The world lost not only a truly talented musician over the weekend, but a truly beautiful soul as well. Charles Bradley, the former James Brown impersonator turned “Screaming Eagle of Soul,” lost his year-long battle with cancer on Saturday, leaving behind a legacy of love and revival, and a lifetime of pain and perseverance.
Bradley hadn’t heard much about James Brown before his sister took him to a show at the Apollo Theater in 1962, when Bradley was just 14. The experience was transformative in Bradley’s life, making an impression on him that he work for the rest of his life to actualize. In his own words, “When they called James Brown onstage, I’ll never forget they had this purple light and yellow light – my two favorite colors. And when they introduced him, he came flying on the stage on one leg and I said, ‘What in the hell is this?’ [Laughs] And I was mesmerized. I was just gone. I was just shocked. Shocked. I said, ‘Wow. I wanna be something like that.”
He spent the next five years practicing his Brown in private, taking on the persona Black Velvet as he practiced the singer’s bombastic mic swings, cape deftness, and all the flyin’ and dyin’ Brown brought to his onstage performances. Bradley performed his first Black Velvet show in 1967. As the story goes, Bradley was so nervous his friend snuck in a bottle of gin, and the fire was lit. “I said, ‘Give me that mic!’…I ain’t never stopped yet!”
Bradley traveled to Maine and eventually settled in California, finding sporadic shows, but never finding any real success. After being laid off from his job of 17 years, Bradley returned to Brooklyn to take care of his dying and estranged mother Inez.
While caring for her, Bradley nearly died from an unknown penicillin allergy. After he recovered, his brother Joseph encouraged him to take his life back in his own hands and live it his way, the music way. Shortly afterwards, Joseph was robbed and murdered by one of Bradley’s nephews. The 2011 song “Heartaches and Pain,” is about the tragedy.
Following his brother’s advice, he revisited his dream of music success, carving out a name for himself around New York incorporating self-made costumes into his performances all the while working as a handyman to keep the lights on. Daptone Records co-founder Gabriel Roth showed up to one of these performances and was so impressed, he introduced Bradley to label producer-musician Tom Brenneck, who went on to produce all three of Bradley’s albums, telling Rolling Stone, “I’ll carry that man in my heart for the rest of my life.”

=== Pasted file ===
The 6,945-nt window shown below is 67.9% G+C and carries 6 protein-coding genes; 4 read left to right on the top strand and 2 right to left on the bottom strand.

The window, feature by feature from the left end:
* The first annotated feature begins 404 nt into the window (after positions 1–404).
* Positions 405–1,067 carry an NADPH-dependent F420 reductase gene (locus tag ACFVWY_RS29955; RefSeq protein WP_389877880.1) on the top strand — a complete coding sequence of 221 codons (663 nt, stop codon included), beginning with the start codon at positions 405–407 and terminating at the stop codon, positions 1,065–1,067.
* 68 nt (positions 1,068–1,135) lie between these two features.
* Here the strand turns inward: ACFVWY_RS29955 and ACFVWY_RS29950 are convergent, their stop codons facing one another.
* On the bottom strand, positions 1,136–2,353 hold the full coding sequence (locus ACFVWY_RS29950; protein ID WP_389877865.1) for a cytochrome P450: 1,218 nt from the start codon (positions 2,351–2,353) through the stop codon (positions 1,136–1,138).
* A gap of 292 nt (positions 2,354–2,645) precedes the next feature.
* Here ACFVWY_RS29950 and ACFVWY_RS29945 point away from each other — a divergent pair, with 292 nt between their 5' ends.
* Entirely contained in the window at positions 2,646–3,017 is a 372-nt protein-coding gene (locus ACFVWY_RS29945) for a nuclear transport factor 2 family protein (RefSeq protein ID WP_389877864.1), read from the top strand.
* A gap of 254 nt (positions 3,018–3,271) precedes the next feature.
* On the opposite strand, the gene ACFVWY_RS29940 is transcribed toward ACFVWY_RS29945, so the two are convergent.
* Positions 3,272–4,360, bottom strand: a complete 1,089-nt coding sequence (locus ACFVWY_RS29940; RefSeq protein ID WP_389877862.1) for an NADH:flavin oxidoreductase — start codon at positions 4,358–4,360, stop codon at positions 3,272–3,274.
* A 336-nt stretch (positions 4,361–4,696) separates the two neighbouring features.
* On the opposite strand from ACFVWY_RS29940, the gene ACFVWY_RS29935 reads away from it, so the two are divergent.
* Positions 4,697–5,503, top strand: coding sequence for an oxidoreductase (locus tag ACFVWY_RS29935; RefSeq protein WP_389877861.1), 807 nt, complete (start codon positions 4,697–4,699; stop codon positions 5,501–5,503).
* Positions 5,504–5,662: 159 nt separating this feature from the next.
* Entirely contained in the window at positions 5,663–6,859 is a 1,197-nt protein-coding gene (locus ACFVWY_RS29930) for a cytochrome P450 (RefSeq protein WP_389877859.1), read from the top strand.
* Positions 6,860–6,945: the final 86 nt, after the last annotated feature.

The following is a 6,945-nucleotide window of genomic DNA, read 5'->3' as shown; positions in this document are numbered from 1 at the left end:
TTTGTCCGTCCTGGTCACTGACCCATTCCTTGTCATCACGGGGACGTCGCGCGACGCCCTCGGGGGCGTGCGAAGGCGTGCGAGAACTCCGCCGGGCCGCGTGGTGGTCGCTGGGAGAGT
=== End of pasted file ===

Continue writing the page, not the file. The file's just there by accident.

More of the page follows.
After a string of singles, Bradley’s debut album No Time for Dreaming was released in 2011 at the age of 62; an album Rolling Stone named one of the top 50 of the year. Bradley continued to win over the hearts and blow the minds of listeners with his two follow-up albums 2013’s Victim of Love and last years Changes. When seen live, he had audiences wrapped in his heartstrings, evoking the loudest silences and energies as he deftly transitioned between ballads and full-throated powerhouses.
Last year Bradley was diagnosed with stomach cancer, forcing Bradley to cancel the rest of his tour, saying “I will fight this like I’ve fought every other obstacle.” On his passing, Daptone Records co-founder Gabriel Roth said, “The world lost a ton of heart today,” …Charles was somehow one of the meekest and strongest people I’ve ever known. His pain was a cry for universal love and humanity. His soulful moans and screams will echo forever on records and in the ears and hearts of those who were fortunate enough to share time with him. “
Just a few weeks ago, doctors discovered the cancer had metastasized to Bradley’s liver, forcing him to once again cancel the remainder of his current tour to undergo another round of treatment. During his last days, when Daptone co-founder Gabriel Roth told Bradley his music will continue to inspire love and music for generations, Bradley responded simply by saying, “I tried.” Charles Bradley was 68.